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Steve Earle's Hero, Heckler: Townes Van Zandt

In the 1970s, the name Townes Van Zandt had a magical pull in Houston. The man with the long, thin face and well-worn voice wrote stories of loners, lovers and misfits in song.

Van Zandt died of a heart attack in 1997 at 52. Years of alcoholism took a toll on him. But he inspired a generation of younger songwriters. And no doubt his most devoted protege was Steve Earle, who became a lifelong friend. Earle remembers crashing a birthday party for singer Jerry Jeff Walker in 1972 when he was 17 — and falling under the Townes Van Zandt spell.

"About 2:30 in the morning, Townes walked in," Earle says. "It was the first time I'd ever been in an environment with him where we weren't separated by a microphone. And he had on this beautiful buckskin jacket. And Townes started a craps game and lost every dime that he had. And that jacket. Within 15 minutes. And I thought, 'My hero.' "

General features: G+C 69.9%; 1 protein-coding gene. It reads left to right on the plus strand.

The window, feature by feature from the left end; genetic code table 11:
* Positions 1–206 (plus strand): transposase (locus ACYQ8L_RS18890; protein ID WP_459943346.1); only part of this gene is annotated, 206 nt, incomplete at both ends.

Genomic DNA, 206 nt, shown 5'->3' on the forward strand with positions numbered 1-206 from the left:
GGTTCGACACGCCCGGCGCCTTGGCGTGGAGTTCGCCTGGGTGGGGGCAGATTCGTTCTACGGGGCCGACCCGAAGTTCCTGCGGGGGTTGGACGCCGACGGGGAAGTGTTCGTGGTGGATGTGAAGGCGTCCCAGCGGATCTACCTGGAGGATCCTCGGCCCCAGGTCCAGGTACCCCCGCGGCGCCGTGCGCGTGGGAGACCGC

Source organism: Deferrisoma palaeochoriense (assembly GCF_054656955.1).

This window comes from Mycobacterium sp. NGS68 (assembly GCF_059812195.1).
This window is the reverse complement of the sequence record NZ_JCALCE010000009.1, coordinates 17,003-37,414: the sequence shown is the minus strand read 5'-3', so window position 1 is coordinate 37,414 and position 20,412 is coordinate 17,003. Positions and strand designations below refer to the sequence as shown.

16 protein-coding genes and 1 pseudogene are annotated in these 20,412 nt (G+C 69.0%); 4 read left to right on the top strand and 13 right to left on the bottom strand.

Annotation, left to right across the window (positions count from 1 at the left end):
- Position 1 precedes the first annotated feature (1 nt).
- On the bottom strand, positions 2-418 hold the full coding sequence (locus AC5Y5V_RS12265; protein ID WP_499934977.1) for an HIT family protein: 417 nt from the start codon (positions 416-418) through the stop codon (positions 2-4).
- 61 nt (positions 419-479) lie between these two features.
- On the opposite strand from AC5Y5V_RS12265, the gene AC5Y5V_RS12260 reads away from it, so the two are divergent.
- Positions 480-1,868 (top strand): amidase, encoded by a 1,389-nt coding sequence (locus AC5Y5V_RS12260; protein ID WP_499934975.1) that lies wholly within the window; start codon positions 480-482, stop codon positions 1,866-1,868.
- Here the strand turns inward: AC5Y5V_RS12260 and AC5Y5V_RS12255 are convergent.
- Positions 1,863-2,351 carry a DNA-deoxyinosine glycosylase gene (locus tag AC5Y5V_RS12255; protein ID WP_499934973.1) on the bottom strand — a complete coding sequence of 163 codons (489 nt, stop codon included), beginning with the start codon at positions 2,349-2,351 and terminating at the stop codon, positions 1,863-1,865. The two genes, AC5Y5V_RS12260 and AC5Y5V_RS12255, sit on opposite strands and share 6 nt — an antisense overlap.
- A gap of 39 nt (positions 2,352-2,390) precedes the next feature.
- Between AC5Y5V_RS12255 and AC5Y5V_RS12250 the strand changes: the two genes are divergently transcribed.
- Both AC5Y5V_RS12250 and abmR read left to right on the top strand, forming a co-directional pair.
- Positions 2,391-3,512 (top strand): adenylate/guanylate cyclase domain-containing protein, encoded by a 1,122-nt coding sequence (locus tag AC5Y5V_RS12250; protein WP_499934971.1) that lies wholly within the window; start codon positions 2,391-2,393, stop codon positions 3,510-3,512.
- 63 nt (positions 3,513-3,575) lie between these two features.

Earle says he didn't actually meet Van Zandt that night, but he certainly did less than a month later. Earle was playing a small club in Houston, and Van Zandt was in the front row — heckling.

"Finally, I played this song called 'Mr. Mudd and Mr. Gold' that Townes wrote, which has about a ber-zillion words," Earle says. "And he shut up."

Steve Earle has just released Townes, a new album of Townes Van Zandt covers. In an interview with Melissa Block, Earle recalls telling Van Zandt about the birth of his oldest son, Justin Townes Earle.

"Yeah, I remember when Justin was born, I called Townes, and I said, 'Well, it's a boy, and his name's Justin Townes,' " Earle says. "He goes, 'Is that after anybody in my family?' "

Click the link at the top of the page to hear Melissa Block's full interview with Steve Earle.

Copyright 2022 NPR. To see more, visit https://www.npr.org.

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